Leading a team is probably the truest test of leadership. Teams are made up of a variety of different personalities. The best leaders know how to work with all of them, while good leaders can work with most and bad leaders simply try to command the attention they’re not getting any other way. If you’re interviewing for a job that specifies the need for leadership qualities, you’ll likely be asked to prove that you can handle the situations that inevitably come up when leading a team.
Behavioral Interview Question: What have been the greatest obstacles you have faced when managing a work team? What steps did you take to overcome these obstacles?
There are countless answers to this question. Rather than discuss all of the potential answers, let’s remember some of the most important rules about answering questions about coworkers and subordinates:
- Don’t complain about any of them.
- Make sure the story is relatable.
- Offer real solutions with some degree of planning or logic.
The good news is that you don’t necessarily have to discuss a real situation you’ve faced. You can talk about common, recurring obstacles for any leadership role. This is a good approach when no specific answer comes to mind. But if possible, try to see if you have a specific answer available, especially if that answer is about something universal and non-judgmental, including:
- An employee that got sick or left the team.
- Trouble getting high level team members together.
- Other priorities or customer related setbacks.
“In my experience, one of the greatest challenges with leading a team of any size is making sure they are not upset if their ideas or opinions aren’t used. On more than one occasion there were differing ideas within my team’s settings. This brought about two issues. First, it meant that the team did not always get along, and second, it meant that someone was not going to have their idea explored and therefore had to be okay working on whatever decision we made.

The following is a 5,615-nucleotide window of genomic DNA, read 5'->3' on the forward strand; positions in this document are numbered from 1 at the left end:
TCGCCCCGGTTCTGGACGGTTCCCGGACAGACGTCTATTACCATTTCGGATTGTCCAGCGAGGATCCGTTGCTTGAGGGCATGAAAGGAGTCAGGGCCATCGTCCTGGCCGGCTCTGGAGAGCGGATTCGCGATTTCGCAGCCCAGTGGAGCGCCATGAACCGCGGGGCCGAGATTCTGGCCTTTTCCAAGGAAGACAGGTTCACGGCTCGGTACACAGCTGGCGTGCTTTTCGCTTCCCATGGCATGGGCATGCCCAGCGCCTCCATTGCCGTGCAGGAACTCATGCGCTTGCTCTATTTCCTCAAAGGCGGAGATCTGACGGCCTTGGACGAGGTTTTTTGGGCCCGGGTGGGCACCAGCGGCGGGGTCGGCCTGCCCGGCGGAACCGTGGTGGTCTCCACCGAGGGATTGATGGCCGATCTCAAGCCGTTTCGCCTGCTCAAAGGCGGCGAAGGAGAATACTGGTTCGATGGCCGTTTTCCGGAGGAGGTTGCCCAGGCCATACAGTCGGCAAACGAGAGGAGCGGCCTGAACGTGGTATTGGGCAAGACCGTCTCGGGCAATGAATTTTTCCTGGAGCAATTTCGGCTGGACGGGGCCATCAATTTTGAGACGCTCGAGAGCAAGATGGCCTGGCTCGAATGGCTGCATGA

In any group, one of the ways I manage this situation is to talk to every employee individually before bringing them together as a group. This lets me show them that I do listen to their opinions, and also helps establish myself as a decision maker if it comes to that. Then when we have our first team meeting, I bring up all of their good points for discussion and open it to the floor. All of their ideas are often valid, so this helps ensure that their idea is being truly heard. This combination usually helps the team recognize that if an option isn’t chosen, it is not personal, and that their ideas were valuable.”
As always, clearly demonstrating that as the leader you have a clear plan, That’s what you’re able to do in these types of settings – you’re able to show that you have a plan, and that you’re capable of executing it effectively to make sure every project passes.
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